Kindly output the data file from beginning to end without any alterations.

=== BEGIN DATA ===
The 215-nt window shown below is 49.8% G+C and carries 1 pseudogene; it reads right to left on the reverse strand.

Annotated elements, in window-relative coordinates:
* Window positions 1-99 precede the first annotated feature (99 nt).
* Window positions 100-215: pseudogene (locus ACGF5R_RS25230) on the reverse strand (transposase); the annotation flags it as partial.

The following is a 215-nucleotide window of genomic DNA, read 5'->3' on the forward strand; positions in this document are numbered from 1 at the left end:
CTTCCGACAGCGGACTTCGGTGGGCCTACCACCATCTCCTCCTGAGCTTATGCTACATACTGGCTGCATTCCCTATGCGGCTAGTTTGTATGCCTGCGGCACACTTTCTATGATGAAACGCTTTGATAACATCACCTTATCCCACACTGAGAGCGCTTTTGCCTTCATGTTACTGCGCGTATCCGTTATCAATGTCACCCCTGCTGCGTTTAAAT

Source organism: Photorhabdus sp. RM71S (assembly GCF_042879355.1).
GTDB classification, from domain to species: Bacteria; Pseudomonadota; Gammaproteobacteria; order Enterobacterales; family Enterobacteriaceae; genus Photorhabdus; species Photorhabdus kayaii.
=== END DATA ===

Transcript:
The 215-nt window shown below is 49.8% G+C and carries 1 pseudogene; it reads right to left on the reverse strand.

Annotated elements, in window-relative coordinates:
* Window positions 1-99 precede the first annotated feature (99 nt).
* Window positions 100-215: pseudogene (locus ACGF5R_RS25230) on the reverse strand (transposase); the annotation flags it as partial.

The following is a 215-nucleotide window of genomic DNA, read 5'->3' on the forward strand; positions in this document are numbered from 1 at the left end:
CTTCCGACAGCGGACTTCGGTGGGCCTACCACCATCTCCTCCTGAGCTTATGCTACATACTGGCTGCATTCCCTATGCGGCTAGTTTGTATGCCTGCGGCACACTTTCTATGATGAAACGCTTTGATAACATCACCTTATCCCACACTGAGAGCGCTTTTGCCTTCATGTTACTGCGCGTATCCGTTATCAATGTCACCCCTGCTGCGTTTAAAT

Source organism: Photorhabdus sp. RM71S (assembly GCF_042879355.1).
GTDB classification, from domain to species: Bacteria; Pseudomonadota; Gammaproteobacteria; order Enterobacterales; family Enterobacteriaceae; genus Photorhabdus; species Photorhabdus kayaii.